Week 4 Practicum Reflection

Bubbles, Panics, and Crashes: A Century of Financial Crises: 1830-1930

This site had some redeeming qualities but there were many things that could have been improved.   This was a project of the Harvard Business School professor.  It does have the author information at the bottom in small letter.  However there are many links to the HBS or even the Harvard Employment office that seem unrelated to the content of the website.  This shows how websites can be disorienting depending on how you reach them. I went directly to this site from the teachinghistory.org link.  If you started off at the HBS site, went to the historical collections, and then to this site these links might have made more sense.   This site does have a pretty good organization.  It has big links for the major themes of the website.  However, within these links there are not many other sub links except the section called “research links.”  The site could have been improved by including some of these links within the body of the website text.  The site had pictures included but they were not very well placed and not very well captioned.  The pictures were always in a line and not close to the text that they relate to as Cohen and Rosenzweig talk about.  The only way that you can see the caption of the picture is if you put your cursor over them.  The pictures also seem to be zoomed in a lot so you cannot tell what they are by just glancing on them.   In addition, the site has small text that is very hard to read on my 13-inch laptop.  Finally, the search box searches the entire HBS website not just the financial crisis website so there are some extraneous results that appear. 

Centennial Exhibition Digital Collection 

The information architecture on this site was better organized and a lot more complex than the previous site.  Overall, the best part of this sites information architecture was its site index. It put the site in context of its funders, the IMLS and Philadelphia Free Library, and it put the content of the worlds fair in its historical context.  It also had a great site map that had a good over view of the website.   It was interesting because this was a very helpful part of the website but I probably would not have even looked at it if it was not for this assignment.  As opposed to the Financial crisis website this website had pictures that were near the text they corresponded to.   Another interesting part of the website was an interactive map of the Worlds Fair where you could click on the buildings to learn more about them.  This helped me see how each building fit into the whole when I was reading through the different parts of the site.   It was also good that they always had the major category links on the left hand column and links to the subheadings at the bottom of the page.  However, the sublinks could have been bigger since they almost looked like footnotes.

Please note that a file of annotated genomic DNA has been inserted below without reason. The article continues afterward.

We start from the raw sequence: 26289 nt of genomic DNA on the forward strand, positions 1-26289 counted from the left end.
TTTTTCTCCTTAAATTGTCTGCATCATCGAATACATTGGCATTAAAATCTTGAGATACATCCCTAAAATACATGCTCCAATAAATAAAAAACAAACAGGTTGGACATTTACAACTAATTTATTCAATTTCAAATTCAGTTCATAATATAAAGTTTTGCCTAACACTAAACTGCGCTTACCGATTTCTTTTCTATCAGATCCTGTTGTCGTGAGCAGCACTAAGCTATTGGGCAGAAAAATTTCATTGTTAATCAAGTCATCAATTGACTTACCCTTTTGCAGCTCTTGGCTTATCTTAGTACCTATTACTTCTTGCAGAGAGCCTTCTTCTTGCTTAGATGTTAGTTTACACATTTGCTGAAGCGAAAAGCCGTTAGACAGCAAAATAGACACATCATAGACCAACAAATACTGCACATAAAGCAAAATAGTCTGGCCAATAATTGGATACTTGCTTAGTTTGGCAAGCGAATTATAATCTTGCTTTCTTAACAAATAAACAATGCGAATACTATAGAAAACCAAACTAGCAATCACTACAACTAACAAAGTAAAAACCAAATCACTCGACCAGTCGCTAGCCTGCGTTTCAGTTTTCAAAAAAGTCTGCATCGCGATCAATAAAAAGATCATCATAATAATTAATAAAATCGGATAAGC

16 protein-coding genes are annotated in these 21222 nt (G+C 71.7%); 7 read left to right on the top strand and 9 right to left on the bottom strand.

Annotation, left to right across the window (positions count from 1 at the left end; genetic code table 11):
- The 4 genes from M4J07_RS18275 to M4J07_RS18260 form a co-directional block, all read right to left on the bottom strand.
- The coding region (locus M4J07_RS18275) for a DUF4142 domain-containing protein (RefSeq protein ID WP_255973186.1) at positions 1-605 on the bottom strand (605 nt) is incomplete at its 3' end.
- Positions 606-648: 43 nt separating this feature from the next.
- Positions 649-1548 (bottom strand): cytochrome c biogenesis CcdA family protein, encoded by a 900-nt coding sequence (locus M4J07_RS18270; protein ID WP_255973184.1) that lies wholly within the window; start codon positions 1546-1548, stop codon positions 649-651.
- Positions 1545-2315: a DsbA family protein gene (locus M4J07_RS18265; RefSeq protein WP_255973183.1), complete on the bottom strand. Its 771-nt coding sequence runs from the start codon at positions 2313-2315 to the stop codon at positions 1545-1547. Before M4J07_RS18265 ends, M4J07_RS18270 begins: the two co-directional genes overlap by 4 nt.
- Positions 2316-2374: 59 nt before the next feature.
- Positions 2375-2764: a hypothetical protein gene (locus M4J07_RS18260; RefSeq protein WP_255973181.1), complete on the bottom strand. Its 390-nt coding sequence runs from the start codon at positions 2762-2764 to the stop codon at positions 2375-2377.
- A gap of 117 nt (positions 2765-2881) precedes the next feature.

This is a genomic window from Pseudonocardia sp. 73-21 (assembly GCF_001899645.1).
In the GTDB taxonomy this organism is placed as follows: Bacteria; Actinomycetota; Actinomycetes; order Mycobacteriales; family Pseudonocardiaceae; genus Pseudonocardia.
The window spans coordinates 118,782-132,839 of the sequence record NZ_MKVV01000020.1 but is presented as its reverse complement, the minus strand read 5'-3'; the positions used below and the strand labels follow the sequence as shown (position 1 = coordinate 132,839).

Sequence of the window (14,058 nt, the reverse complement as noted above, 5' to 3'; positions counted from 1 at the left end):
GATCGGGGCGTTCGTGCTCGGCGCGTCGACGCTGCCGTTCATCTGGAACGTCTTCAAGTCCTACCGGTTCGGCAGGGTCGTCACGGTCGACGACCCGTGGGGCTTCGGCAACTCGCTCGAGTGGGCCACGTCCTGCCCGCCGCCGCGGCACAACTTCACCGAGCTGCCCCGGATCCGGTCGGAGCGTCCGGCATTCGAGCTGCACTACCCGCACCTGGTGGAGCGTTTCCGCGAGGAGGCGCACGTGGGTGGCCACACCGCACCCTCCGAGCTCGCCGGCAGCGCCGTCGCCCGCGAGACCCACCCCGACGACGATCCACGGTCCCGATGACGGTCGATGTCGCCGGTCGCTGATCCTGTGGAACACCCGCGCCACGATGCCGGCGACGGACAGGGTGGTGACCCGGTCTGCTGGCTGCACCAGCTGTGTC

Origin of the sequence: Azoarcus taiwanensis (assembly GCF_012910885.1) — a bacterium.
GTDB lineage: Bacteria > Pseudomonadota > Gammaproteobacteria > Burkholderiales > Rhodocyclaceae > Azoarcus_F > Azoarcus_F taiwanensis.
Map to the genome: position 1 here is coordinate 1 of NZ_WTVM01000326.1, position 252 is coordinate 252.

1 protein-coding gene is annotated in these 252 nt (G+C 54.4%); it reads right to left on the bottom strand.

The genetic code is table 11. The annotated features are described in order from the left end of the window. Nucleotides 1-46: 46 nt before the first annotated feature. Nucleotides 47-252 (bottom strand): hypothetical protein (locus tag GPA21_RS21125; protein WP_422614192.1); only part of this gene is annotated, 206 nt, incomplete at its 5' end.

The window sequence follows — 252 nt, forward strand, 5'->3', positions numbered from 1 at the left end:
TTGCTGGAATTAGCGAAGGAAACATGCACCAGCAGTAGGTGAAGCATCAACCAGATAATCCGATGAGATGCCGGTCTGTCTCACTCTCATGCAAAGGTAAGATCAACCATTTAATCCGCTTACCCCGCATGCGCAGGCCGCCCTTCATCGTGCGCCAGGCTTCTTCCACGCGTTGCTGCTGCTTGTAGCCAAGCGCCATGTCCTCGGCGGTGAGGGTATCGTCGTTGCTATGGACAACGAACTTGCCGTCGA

Overall this excersied showed me just how much information is one a single home screen.  It was pretty daunting to think of all the information crammed into one screen.  It was also interesting that all this information fit together without, in most cases, there being any text to explain why the links where located in the place that they were.  This exemplifies the fact that the design of the website effects your message.

Information Architecture

Bubbles, Panics, and Crashes: A Century of Financial Crises: 1830-1930

  • Search
  • HBS Quick Links
    • MBA
    • Executive Education
    • Doctoral Program
    • Facult and Research
    • Alumni
    • HBS Publishing
    • HBS Home
    • Contact Us
    • Maps/Directiions
    • HBS Historical Collections
    • Baker Library Home
    • Historical Collections Home
    • Harvard University Homepage
    • Harvard Employment
    • Site index
      • Site index of HBS
      • Search
        • Searches all of HBS
        • Intro
        • 1837 The Hard Times
          • has citations but not links
          • 1837 Off the Rails
          • 1907 The Bankers Panic
          • 1929 The Great Crash
          • Crisis Leadership
          • The forgotten Railroad Boom of the 1920s
          • Research Links
          • Site credits

Centennial Exhibition Digital Collection

  • Overview
    • Search for images
    • How to sue site and credits
    • Info on physical collection
    • Technical information about pictures, preservation and digitization
    • Grants received
    • Copyright information
    • Exhibition facts
      • Brief information situating the event in context.
      • Organization, Attendance, Costs,
      • Statistics
      • Centennial Officials
      • Timeline
      • Foreign Representation
      • Occasional music
      • Sheet Music Bibliography
      • Impact
      • Period Testimony
      • Further reading and we blinks
      • Tours
        • Intro text to show historical context
        • Interactive map,
        • Drop down menus of exhibit buildings
        • Drop down menu of Whatever happened to… (buildings)
        • Centennial schoolhouse
          • Children’s Books and the Centennial Exhibit
          • Diary
          • Put together a paper model of Memorial Hall
          • Study and Teaching Resources
          • Search
            • Simple subject search
            • Keyword search with and/or
            • Search by media type
            • Search Thesaurus
            • What you need to view this site
            • Terms of use
            • Credits
            • Inst. Of Museums and Library Services
            • Free Library of Philadelphia
            • Quick sea

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